Intended for healthcare professionals

Rapid response to:


Patients to be asked what they need from doctors

BMJ 2019; 366 doi: (Published 12 July 2019) Cite this as: BMJ 2019;366:l4690

Rapid Response:

Re: Patients to be asked what they need from doctors

As final year medical students, we strongly agree with the author on the importance of asking the public on their needs from us, as future practitioners. Our training is highly dependent on learning through the experiences of our tutors who each have a very different style of practicing medicine, but at times, could be considered out-dated. However, we also do understand the challenges of asking the public of their needs for the fear of developing a rigid structure which may not be suited for all patients.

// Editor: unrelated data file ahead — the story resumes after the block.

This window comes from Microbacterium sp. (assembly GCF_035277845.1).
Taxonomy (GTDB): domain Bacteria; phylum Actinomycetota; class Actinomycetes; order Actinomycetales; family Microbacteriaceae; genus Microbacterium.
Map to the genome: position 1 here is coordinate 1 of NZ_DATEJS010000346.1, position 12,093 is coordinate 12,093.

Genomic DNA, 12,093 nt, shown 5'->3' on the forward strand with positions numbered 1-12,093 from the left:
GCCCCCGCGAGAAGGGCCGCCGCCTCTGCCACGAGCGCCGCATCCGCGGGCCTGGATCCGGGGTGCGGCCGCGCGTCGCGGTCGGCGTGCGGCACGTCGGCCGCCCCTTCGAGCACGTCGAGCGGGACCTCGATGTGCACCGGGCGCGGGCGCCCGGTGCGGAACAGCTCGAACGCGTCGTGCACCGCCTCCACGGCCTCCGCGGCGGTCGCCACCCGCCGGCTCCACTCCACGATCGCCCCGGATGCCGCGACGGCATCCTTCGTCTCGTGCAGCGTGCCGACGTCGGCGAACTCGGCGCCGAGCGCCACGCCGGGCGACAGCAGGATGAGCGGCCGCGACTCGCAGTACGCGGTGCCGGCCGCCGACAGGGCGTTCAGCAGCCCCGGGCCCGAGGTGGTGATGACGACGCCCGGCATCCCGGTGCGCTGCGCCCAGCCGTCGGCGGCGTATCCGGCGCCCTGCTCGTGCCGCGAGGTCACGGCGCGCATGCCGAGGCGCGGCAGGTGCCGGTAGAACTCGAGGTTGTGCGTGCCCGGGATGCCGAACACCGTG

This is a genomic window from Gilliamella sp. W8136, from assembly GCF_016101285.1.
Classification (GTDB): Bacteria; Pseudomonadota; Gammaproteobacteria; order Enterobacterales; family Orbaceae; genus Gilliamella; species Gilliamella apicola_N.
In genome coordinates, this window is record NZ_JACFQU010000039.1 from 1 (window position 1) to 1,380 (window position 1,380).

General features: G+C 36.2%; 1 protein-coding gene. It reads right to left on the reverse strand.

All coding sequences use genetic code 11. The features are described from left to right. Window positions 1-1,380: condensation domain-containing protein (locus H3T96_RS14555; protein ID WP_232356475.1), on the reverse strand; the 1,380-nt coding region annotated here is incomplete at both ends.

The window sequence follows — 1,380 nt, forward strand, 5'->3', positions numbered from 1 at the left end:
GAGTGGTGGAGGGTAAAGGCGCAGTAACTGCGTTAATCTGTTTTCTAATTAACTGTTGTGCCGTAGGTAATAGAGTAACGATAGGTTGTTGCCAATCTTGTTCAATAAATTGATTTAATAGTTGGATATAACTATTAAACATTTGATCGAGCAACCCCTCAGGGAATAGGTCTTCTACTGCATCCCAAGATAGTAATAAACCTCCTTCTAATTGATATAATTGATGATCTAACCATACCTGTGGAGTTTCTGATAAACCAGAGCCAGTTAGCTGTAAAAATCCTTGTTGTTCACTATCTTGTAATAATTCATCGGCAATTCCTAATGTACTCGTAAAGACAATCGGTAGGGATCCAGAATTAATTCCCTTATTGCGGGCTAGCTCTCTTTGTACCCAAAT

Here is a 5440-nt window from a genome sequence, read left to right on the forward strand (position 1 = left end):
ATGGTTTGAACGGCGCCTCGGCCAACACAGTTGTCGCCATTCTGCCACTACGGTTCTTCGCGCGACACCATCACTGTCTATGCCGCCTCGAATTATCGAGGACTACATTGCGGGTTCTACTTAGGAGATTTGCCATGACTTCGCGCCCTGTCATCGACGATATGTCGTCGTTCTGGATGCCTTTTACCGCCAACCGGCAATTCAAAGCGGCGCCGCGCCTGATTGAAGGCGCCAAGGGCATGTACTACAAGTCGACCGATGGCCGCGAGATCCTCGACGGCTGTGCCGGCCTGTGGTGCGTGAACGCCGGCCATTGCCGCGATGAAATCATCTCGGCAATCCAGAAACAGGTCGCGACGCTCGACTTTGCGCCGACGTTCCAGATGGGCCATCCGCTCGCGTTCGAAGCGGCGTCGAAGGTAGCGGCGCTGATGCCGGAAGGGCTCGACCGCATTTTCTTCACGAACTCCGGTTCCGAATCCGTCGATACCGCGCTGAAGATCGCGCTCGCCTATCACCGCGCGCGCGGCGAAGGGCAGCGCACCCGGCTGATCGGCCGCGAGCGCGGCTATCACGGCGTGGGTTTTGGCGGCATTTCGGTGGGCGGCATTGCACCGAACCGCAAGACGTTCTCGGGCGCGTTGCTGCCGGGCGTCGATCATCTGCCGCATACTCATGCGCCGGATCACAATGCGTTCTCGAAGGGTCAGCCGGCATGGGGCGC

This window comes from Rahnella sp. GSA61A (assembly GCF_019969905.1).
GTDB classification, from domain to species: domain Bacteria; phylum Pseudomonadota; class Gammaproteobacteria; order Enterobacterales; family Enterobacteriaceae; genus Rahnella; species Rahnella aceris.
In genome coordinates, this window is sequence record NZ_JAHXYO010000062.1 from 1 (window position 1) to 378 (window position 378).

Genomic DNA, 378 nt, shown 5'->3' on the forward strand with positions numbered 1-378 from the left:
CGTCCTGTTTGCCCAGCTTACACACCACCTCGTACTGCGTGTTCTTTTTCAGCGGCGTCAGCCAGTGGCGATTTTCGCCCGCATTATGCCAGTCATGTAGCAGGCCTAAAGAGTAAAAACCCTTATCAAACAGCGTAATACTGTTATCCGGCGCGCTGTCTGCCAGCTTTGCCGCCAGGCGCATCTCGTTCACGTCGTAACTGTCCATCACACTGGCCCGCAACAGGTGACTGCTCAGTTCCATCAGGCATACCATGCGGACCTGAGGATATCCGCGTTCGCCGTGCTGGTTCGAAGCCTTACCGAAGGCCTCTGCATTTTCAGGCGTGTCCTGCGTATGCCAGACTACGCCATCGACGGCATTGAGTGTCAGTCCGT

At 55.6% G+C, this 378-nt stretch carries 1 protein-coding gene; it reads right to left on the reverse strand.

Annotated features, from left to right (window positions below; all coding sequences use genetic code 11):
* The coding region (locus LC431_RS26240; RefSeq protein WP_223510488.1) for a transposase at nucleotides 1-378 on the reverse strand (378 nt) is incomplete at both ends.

Instead, we believe we should be shifting towards training medical students on the importance of treating the patient in front of them as an individual, as opposed to teaching a textbook disease or illness. In addition, some patients prefer a paternalistic approach for the fear of making decisions and the idea that their doctor knows best [1].

We believe the true way of understanding the public needs is by integrating early patient contact into the curriculums of all medical schools so that students are able to understand that one size does not fit all and to truly understand their patients needs and therefore understanding the public's needs.

[1] Cole, J., Kiriaev, O., Malpas, P. and Cheung, G. (2017). ‘Trust me, I’m a doctor’: a qualitative study of the role of paternalism and older people in decision-making when they have lost their capacity. Australasian Psychiatry, 25(6), pp.549-553.

Competing interests: No competing interests

22 July 2019
Rupinder K Grewal
Medical student
Hashini Jayalath
King's College London GKT School Of Medical Education, Strand, London WC2R 2LS